FDA Detects Deviations from CGMP at Denmark’s ALK-Abello

Jul 22, 2016
By BioPharm International Editors

Allergy immunotherapy manufacturer ALK-Abello recently received an inspection letter from FDA, in which the agency cited deviations in the company’s CGMP practices and “significant objectionable conditions” at its Horsholm, Denmark location.

According to FDA, the facility did not take the proper measures to control microbiological contamination. Some of the specific violations include the improper testing of water-for-injection use points for endotoxin in the aseptic manufacture of its product Pharmalgen (lyophilized allergenic venom extracts for insect stings), use of expired agar plates for environmental monitoring, and lack of growth promotion studies on the media used in products (a repeat observation from an inspection in 2014). There were no procedures in place for bioburden excursions, and there were 80 documented excursions of this type since FDA’s 2014 inspection. FDA says that preventive actions to limit microbial load excursions were not implemented until January 2016.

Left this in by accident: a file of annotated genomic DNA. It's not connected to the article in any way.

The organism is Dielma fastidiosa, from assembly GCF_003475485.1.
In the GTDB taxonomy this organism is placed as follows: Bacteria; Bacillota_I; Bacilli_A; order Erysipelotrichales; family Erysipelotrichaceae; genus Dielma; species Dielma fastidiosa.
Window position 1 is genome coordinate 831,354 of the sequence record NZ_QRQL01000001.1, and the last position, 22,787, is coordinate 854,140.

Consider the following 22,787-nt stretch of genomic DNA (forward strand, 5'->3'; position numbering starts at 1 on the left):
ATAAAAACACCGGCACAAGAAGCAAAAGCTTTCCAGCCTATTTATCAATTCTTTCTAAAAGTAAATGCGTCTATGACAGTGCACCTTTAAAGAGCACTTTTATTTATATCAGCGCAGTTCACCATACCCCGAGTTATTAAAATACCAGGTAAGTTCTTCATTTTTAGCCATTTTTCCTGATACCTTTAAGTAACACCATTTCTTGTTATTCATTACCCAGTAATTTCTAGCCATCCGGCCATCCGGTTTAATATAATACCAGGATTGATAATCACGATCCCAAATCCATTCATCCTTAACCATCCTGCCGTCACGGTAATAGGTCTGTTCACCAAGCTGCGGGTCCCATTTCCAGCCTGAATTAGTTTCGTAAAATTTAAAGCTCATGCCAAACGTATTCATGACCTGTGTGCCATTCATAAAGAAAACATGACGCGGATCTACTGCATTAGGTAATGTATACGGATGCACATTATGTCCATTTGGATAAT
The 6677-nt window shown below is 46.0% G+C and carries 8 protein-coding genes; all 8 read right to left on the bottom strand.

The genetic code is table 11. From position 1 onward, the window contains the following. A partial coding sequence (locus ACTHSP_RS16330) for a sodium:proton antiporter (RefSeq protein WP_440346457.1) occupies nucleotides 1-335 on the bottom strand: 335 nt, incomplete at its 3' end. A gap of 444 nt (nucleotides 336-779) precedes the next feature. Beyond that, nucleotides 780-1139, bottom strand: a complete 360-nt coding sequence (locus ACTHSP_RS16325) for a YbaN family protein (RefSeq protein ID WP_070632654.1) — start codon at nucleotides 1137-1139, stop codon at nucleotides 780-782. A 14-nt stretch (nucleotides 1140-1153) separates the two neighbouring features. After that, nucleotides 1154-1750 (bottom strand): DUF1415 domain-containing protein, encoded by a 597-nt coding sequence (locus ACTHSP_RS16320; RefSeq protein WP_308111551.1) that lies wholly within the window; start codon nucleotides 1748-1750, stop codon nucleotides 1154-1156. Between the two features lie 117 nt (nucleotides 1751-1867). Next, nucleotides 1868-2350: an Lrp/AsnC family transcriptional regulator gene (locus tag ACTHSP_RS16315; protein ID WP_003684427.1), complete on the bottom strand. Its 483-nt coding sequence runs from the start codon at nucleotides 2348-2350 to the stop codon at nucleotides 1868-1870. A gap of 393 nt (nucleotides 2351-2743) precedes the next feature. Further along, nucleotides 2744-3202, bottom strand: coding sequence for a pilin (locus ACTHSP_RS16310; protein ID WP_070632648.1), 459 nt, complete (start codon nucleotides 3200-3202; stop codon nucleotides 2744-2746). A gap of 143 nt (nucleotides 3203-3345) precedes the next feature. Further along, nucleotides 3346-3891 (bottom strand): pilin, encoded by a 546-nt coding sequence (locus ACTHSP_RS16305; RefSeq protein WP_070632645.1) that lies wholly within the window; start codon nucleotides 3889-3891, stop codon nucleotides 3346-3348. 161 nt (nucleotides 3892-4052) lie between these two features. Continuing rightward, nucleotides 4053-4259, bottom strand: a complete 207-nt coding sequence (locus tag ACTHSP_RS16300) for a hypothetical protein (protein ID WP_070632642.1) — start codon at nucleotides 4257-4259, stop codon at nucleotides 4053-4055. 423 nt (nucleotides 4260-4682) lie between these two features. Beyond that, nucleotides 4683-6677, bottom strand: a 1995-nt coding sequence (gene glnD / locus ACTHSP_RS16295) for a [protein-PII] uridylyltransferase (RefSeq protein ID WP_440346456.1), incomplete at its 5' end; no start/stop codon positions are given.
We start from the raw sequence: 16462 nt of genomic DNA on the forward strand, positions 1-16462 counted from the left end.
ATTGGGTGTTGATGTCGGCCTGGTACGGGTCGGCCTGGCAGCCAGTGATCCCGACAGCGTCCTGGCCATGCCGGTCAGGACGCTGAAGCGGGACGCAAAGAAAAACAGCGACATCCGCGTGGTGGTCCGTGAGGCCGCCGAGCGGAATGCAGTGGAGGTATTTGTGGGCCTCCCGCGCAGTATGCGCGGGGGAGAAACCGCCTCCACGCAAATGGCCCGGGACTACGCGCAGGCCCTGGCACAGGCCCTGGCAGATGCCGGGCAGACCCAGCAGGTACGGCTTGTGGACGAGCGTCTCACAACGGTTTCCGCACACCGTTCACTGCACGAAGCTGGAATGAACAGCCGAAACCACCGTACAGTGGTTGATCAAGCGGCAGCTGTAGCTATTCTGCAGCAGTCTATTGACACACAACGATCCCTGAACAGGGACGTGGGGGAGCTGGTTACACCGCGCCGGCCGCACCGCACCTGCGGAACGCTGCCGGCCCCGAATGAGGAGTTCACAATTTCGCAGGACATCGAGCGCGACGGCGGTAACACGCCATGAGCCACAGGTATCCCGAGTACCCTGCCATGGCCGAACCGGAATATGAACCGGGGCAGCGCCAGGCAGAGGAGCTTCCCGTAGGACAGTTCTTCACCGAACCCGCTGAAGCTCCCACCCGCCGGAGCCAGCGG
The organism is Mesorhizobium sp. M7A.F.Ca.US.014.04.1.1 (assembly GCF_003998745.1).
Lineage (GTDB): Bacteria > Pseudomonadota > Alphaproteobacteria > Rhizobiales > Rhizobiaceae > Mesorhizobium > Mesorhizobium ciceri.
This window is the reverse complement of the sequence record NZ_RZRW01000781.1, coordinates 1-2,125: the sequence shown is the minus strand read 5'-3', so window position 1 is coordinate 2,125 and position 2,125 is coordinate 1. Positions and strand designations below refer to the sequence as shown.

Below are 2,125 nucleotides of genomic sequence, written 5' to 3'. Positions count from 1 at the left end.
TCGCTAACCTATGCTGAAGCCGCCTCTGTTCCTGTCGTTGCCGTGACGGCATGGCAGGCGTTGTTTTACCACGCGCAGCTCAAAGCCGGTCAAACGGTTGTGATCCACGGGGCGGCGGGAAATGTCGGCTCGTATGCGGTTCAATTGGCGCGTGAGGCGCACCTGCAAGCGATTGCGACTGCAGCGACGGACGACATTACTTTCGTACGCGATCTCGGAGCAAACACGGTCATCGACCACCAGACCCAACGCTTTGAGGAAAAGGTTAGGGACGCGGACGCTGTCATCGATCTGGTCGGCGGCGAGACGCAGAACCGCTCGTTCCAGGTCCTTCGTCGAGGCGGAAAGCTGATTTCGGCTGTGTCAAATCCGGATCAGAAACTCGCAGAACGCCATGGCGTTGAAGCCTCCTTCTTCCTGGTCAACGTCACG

The company was also cited with not following through with quality assurance procedures for its equipment—a leaking lyophilizer that had temperature failures and a malfunctioning filling machine were the causes of numerous bad batches of product.

Lastly, FDA says ALK-Abello has no written procedures for how the stability of their products is tested, nor documentation surrounding the sampling and testing of its Pharmalgen, grass, and ragweed drug product and drug substance samples. It estimates that 125 of these types of products were not tested for stability since 2014.

Source: FDA

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